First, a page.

October 26th and 27th, 2011
I had a certain, irrational, fear of Nicaragua. When I was growing up it was one of those countries that only had bad news attached to it. When I played video games they were the bad guys. I know, on a certain level, that Nicaragua isn’t like that anymore, but that didn’t get rid of the butterflies as I pulled away from the border.
Nicaragua was, is, beautiful.
Now, it might have just been the sunny skies, but I really did enjoy riding through. But I was still feeling off from the bike issues, and had some insane feeling that I had to keep moving so I didn’t really stop and look around as much as I should have.
I reached Managua, another Capitol, and spent some time looking for a hotel with secure parking. One thing that seems weird to me is how early the sun sets. It is dark by 6pm, and I didn’t want to try and ride in the dark. Of course, most of the bikes running around didn’t even have a headlight (they worry it will drain their battery) and they didn’t seem to mind it being night time, so maybe it’s just my silly American sensibilities.
So, it was getting dark, and the only place I had found with what looked like secure parking was the Best Western. Normally I would try a likely looking hotel and see if they would let me park in the lobby or something, but I was tired of luke-cold showers and lumpy pillows, and pulled into the Best Western (for $92 a night!)
It was a very nice place.
More like bungalows than rooms, and the water was hot. They also had people everywhere to open doors or answer questions. I felt like such a high roller.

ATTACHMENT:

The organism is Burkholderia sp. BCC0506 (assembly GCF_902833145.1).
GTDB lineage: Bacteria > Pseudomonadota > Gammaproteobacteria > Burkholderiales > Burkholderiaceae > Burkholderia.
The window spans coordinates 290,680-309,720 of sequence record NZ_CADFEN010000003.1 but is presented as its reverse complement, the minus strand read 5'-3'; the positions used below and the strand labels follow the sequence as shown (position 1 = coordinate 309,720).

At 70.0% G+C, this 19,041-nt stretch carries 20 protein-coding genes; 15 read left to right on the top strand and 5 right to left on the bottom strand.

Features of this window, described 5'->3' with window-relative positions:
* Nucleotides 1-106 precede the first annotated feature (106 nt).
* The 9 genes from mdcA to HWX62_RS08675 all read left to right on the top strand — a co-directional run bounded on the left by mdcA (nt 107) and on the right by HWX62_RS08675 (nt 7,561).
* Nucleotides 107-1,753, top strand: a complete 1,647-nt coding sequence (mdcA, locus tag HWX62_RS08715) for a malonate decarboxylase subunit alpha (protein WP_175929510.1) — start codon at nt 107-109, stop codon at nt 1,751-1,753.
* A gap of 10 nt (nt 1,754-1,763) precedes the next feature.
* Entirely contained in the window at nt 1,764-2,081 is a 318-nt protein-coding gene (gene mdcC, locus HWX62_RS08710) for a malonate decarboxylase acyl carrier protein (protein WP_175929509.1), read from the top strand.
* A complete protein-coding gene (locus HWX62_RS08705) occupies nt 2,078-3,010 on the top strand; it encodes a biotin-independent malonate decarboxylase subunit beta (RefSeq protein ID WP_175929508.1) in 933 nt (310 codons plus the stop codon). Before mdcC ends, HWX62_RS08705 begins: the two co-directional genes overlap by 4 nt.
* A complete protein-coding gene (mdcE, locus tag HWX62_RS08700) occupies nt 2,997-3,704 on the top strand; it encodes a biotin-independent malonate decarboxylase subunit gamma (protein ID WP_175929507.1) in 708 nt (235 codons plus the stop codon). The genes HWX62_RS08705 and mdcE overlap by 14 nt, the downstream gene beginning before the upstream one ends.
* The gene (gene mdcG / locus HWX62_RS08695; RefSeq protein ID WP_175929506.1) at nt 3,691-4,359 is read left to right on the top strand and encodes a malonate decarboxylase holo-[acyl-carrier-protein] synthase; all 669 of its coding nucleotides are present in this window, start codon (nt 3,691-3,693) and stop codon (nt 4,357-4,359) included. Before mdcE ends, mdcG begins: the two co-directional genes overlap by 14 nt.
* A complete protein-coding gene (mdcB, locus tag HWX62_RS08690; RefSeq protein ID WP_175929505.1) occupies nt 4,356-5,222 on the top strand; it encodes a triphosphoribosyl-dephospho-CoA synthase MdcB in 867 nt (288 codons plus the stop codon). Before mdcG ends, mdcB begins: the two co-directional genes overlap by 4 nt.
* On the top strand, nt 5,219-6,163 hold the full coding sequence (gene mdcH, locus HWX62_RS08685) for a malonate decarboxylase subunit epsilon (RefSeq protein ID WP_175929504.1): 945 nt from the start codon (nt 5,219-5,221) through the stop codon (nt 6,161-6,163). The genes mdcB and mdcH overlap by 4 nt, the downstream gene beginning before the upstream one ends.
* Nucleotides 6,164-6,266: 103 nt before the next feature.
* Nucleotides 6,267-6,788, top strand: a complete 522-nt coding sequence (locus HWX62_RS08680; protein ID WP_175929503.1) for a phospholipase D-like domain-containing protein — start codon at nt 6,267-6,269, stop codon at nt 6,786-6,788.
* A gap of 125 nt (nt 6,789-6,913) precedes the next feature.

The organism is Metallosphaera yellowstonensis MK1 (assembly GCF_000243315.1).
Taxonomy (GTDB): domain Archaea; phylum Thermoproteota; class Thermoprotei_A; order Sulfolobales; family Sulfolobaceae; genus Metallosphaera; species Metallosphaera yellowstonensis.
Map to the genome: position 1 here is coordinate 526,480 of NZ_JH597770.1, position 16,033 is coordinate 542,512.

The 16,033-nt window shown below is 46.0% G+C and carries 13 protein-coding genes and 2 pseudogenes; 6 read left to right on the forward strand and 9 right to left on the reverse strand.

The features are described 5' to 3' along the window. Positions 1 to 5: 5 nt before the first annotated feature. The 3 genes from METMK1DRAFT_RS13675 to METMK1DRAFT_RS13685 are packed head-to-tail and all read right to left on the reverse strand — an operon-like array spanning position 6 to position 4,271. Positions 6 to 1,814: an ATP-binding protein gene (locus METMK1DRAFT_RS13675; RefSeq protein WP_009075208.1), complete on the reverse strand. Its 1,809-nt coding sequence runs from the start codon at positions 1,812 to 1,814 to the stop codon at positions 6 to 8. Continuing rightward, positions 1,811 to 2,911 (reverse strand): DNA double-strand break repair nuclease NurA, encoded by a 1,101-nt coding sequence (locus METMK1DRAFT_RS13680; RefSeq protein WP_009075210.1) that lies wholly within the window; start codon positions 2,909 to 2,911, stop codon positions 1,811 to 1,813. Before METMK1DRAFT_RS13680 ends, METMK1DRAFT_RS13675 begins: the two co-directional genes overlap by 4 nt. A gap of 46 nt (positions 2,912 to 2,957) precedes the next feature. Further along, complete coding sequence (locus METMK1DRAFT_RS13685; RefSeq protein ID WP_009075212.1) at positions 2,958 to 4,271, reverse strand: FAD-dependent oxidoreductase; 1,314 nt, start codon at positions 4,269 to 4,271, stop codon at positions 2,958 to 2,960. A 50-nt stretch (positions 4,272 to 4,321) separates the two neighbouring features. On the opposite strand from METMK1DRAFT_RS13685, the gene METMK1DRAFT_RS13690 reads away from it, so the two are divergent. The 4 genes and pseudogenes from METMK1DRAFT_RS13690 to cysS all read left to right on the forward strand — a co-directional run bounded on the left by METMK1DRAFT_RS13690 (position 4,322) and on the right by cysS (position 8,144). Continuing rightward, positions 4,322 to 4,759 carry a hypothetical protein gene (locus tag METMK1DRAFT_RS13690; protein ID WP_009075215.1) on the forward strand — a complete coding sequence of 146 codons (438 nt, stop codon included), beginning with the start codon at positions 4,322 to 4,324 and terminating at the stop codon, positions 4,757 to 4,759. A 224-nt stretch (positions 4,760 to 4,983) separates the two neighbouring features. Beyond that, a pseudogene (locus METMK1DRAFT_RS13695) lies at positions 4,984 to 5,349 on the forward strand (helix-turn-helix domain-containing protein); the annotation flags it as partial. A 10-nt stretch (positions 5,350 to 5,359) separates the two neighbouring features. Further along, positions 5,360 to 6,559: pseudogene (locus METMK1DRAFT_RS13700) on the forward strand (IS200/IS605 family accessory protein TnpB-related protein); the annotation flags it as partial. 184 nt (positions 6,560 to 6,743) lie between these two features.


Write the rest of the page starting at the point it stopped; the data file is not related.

In the morning I waited until The Shop Milwaukee opened and called to tell them to go ahead and order the parts, and work out how to get them to Panama Passage. At this point I should have relaxed and slowed down, but it would take a while for that to sink in.
I was back on the road and headed for the border to Costa Rica.
And still enjoying the weather. Reaching the border late in the day, I got a helper (this was pure laziness but it worked out really well) and found the two BMW riders from Reno, who I had met a few days earlier were already there and waiting to get out of Nicaragua. My helpers, moving like the wind, actually got me done before them, and then warned me to hurry to Costa Rica, as a bus of tourists was just about to clear and head there. One of them called ahead to have his friend waiting for me, which was good since I would have gone right past the Costa Rica customs building, and I was through while the Beemers from Reno were still trying to get their narcotics inspection done.
It not who you know, but who they know I guess.